Massachusetts Medical Society: Testimony in Support of An Act Addressing COVID-19 Data Collection and Disparities in Treatment

Testimony in Support of An Act Addressing COVID-19 Data Collection and Disparities in Treatment

The Massachusetts Medical Society wishes to be recorded in support of Senate bill 2695, An Act addressing COVID-19 data collection and disparities in treatment.

The Medical Society is a professional association of over 25,000 physicians, medical residents, and medical students across all clinical disciplines, organizations, and practice settings. MMS has long prioritized the elimination of racial and ethnic disparities and recognizes the important role physicians play in efforts to reduce such disparities. Medical literature has long shown that racial and ethnic minorities in the U.S. are at greater risk of death and disease from a variety of illnesses because of racial, economic, and environmental injustices, and that they often do not receive the same quality of health care as do other patients. The COVID-19 has had a disproportionate impact on communities of color and low-income communities, exacerbating these existing disparities.

The Medical Society supports collecting and publishing COVID-19 data on race and ethnicity and appreciates the state’s efforts toward that end, although current data collection efforts have not yet been able to collect comprehensive data; we appreciate the inclusion of additional demographic information, such as occupation, disability status, and primary language in S.2695, as this data is key to understanding the disparate impact this pandemic is having on disadvantaged communities. In addition to ongoing initiatives within the state, we further support the creation of a formal task force to study and make policy recommendations to address health disparities during the COVID-19 pandemic for underserved and underrepresented populations. These measures are critical to tailoring a public health response that aims to address the multiple drivers of inequitable health outcomes and reduce these disparities. Drivers of these disparities in communities of color include barriers due to social determinants of health (SDOH), structural and implicit bias within the health care system, higher rates of co-morbidities that increase risk, inadequate access to care due to structural barriers, a distrust of the system, and language barriers. Additional data gathered and studied by this task force may help identify COVID-related disparities, which may include inequitable access to testing, treatment, and care.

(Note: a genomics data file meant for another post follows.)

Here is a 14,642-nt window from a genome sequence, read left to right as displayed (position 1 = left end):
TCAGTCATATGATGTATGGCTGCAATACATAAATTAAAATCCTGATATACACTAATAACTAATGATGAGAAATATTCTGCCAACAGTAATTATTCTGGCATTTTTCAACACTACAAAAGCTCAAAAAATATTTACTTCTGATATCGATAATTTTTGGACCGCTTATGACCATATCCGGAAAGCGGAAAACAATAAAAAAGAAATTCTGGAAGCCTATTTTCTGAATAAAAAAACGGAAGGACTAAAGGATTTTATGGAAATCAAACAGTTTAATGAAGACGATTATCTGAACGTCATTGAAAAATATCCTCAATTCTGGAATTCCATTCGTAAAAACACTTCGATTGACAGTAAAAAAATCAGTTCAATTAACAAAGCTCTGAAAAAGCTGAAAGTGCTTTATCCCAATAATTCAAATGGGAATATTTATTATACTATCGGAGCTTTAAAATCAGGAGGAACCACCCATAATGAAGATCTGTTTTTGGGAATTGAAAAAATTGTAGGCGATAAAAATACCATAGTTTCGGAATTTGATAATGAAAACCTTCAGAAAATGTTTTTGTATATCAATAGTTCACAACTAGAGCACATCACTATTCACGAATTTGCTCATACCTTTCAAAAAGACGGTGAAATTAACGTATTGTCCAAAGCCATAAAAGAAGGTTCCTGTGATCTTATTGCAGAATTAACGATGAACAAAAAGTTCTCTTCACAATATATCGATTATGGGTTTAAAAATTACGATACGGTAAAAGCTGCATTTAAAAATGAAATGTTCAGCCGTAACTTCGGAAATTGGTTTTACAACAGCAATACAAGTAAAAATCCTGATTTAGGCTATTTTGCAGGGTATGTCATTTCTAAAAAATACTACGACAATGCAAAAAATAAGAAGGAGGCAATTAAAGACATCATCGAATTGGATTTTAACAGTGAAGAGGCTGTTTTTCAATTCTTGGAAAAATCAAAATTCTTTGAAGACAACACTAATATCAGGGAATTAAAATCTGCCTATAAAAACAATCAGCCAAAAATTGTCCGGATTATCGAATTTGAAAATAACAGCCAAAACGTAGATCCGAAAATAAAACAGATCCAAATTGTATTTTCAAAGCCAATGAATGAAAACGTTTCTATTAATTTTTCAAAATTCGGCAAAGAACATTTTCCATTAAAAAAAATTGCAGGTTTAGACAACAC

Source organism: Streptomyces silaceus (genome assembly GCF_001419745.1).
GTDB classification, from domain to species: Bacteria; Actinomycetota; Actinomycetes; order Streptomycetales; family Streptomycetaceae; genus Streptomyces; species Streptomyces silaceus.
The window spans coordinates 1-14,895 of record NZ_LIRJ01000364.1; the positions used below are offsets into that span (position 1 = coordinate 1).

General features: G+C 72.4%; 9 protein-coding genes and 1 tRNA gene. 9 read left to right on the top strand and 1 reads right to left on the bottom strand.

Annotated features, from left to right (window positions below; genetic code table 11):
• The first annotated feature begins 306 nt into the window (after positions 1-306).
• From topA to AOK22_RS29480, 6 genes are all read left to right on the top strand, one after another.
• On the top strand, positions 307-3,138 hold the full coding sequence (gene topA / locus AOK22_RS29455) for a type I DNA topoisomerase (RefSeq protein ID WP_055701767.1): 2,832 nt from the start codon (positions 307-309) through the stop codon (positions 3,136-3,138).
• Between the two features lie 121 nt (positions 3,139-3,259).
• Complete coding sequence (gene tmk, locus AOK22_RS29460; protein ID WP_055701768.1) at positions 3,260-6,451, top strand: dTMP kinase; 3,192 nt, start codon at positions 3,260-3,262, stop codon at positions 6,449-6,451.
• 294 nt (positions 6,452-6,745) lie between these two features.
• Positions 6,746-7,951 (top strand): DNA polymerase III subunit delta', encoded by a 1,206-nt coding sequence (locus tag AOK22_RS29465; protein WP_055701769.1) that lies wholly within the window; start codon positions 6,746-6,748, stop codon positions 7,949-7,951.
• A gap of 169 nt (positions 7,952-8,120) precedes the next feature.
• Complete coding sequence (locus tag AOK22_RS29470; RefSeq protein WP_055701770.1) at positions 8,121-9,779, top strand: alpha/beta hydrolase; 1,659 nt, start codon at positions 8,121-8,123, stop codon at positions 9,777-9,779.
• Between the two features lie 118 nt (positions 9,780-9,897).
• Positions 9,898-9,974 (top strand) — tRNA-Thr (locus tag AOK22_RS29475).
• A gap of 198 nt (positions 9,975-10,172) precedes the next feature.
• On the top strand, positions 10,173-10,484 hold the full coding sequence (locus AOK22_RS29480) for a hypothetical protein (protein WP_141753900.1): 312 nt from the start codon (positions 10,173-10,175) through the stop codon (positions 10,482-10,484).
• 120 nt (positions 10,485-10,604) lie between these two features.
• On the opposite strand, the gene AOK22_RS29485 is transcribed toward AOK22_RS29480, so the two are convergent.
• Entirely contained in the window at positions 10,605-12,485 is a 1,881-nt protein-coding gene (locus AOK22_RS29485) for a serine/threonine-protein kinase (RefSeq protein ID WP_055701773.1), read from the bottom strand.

Accordingly, the Medical Society urges passage of S.2695, An Act addressing COVID-19 data collection and disparities in treatment.

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